Thiol-ene Click Hydrogels for Therapeutic Delivery

Prathamesh M. Kharkar, Matthew S. Rehmann, Kelsi M. Skeens, Emanual Michael Maverakis, April M. Kloxin

Research output: Contribution to journalReview articlepeer-review

106 Scopus citations


(Figure Presented). Hydrogels are of growing interest for the delivery of therapeutics to specific sites in the body. For use as a delivery vehicle, hydrophilic precursors are usually laden with bioactive moieties and then directly injected to the site of interest for in situ gel formation and controlled release dictated by precursor design. Hydrogels formed by thiol-ene click reactions are attractive for local controlled release of therapeutics owing to their rapid reaction rate and efficiency under mild aqueous conditions, enabling in situ formation of gels with tunable properties often responsive to environmental cues. Herein, we will review the wide range of applications for thiol-ene hydrogels, from the prolonged release of anti-inflammatory drugs in the spine to the release of protein-based therapeutics in response to cell-secreted enzymes, with a focus on their clinical relevance. We will also provide a brief overview of thiol-ene click chemistry and discuss the available alkene chemistries pertinent to macromolecule functionalization and hydrogel formation. These chemistries include functional groups susceptible to Michael type reactions relevant for injection and radically mediated reactions for greater temporal control of formation at sites of interest using light. Additionally, mechanisms for the encapsulation and controlled release of therapeutic cargoes are reviewed, including (i) tuning the mesh size of the hydrogel initially and temporally for cargo entrapment and release and (ii) covalent tethering of the cargo with degradable linkers or affinity binding sequences to mediate release. Finally, myriad thiol-ene hydrogels and their specific applications also are discussed to give a sampling of the current and future utilization of this chemistry for delivery of therapeutics, such as small molecule drugs, peptides, and biologics.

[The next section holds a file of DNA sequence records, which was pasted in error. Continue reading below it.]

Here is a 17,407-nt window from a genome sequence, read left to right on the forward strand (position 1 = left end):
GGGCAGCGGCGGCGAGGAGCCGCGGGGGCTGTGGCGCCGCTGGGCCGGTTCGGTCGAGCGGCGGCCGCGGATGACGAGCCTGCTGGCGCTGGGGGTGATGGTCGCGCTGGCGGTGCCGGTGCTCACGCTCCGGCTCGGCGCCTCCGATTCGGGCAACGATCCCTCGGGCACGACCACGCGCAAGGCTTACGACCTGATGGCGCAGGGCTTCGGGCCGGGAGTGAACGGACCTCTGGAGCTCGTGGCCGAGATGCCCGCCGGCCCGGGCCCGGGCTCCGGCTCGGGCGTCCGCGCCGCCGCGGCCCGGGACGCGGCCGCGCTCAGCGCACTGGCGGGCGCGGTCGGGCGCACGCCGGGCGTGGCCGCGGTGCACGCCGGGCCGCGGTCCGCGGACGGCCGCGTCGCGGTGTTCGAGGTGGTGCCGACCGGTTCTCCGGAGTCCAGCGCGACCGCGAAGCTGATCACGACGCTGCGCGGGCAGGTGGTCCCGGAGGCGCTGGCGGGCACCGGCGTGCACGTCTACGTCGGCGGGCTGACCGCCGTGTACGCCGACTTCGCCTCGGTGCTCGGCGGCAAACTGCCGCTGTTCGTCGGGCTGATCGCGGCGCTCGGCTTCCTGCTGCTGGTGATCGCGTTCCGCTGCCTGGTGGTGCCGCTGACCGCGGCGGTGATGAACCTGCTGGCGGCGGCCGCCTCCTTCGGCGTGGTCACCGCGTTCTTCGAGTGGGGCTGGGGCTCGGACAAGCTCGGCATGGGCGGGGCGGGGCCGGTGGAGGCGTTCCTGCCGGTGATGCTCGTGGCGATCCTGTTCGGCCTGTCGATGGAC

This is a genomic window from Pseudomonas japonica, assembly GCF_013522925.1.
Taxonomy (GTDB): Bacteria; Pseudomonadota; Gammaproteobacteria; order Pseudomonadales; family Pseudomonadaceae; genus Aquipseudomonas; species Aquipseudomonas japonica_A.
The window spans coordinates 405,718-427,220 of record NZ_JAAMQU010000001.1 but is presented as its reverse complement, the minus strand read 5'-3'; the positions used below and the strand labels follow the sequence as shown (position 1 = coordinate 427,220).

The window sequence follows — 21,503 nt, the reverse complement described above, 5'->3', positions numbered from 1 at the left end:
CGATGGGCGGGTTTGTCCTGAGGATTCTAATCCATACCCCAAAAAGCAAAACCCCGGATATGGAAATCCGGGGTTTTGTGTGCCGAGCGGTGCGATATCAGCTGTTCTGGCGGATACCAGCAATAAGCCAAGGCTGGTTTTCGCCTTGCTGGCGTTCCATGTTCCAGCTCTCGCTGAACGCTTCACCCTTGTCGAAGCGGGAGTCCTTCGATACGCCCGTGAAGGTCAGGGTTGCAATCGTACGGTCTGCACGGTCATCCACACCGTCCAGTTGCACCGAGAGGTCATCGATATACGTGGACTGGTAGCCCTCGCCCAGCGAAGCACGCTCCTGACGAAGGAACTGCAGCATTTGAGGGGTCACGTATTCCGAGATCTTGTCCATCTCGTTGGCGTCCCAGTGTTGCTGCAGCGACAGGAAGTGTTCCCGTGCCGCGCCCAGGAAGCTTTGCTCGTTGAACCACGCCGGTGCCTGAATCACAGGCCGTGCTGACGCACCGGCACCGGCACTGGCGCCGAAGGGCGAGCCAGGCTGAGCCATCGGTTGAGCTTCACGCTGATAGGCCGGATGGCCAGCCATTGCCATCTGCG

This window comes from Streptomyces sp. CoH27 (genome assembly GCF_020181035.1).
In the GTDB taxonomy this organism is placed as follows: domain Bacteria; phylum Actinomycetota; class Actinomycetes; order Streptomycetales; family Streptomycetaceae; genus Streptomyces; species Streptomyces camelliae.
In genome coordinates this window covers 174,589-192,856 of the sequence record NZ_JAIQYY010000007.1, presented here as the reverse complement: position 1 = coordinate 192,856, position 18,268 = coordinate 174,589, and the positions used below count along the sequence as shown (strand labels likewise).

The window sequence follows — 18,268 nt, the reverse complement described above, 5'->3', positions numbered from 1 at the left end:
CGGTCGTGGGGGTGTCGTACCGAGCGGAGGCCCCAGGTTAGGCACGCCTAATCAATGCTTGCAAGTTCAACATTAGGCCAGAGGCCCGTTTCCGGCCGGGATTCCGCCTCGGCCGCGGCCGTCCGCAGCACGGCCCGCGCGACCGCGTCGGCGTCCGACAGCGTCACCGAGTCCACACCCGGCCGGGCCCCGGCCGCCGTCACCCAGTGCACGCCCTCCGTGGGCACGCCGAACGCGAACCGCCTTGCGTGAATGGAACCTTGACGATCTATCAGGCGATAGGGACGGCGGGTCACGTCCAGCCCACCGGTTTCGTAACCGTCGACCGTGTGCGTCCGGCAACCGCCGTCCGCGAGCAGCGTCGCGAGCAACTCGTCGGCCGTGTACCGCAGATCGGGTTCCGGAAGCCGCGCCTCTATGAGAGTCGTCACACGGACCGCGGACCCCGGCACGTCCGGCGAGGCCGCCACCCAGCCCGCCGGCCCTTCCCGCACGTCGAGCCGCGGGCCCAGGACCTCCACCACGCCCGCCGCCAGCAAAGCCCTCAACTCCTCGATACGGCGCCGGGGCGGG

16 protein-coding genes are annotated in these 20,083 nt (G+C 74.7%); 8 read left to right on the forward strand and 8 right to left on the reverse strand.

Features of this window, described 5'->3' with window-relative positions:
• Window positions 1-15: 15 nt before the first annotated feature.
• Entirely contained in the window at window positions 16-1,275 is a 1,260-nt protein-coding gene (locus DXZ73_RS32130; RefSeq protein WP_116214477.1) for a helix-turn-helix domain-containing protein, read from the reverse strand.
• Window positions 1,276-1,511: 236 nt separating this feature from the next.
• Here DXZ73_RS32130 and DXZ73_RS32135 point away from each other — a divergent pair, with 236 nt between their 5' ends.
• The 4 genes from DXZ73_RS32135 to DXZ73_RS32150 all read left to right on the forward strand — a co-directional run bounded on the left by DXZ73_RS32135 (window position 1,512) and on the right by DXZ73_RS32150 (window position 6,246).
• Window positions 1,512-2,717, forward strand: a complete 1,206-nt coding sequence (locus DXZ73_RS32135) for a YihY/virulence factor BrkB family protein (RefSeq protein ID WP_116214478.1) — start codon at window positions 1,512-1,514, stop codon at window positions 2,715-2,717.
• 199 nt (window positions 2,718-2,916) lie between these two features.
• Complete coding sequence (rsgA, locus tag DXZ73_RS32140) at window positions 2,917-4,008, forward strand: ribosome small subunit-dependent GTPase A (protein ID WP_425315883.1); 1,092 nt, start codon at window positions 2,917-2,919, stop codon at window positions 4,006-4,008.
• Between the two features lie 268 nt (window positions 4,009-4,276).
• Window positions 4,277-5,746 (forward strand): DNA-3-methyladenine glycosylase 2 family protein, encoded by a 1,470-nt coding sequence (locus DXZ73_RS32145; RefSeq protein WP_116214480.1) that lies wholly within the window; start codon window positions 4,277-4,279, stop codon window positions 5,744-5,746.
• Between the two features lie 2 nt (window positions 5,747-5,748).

Original languageEnglish (US)
Pages (from-to)165-179
Number of pages15
JournalACS Biomaterial Science and Engineering
Issue number2
StatePublished - Feb 8 2016


  • biologics delivery
  • click chemistry
  • controlled release
  • drug delivery
  • hydrogels
  • Michael-type reactions
  • thiol-ene

ASJC Scopus subject areas

  • Biomaterials
  • Biomedical Engineering


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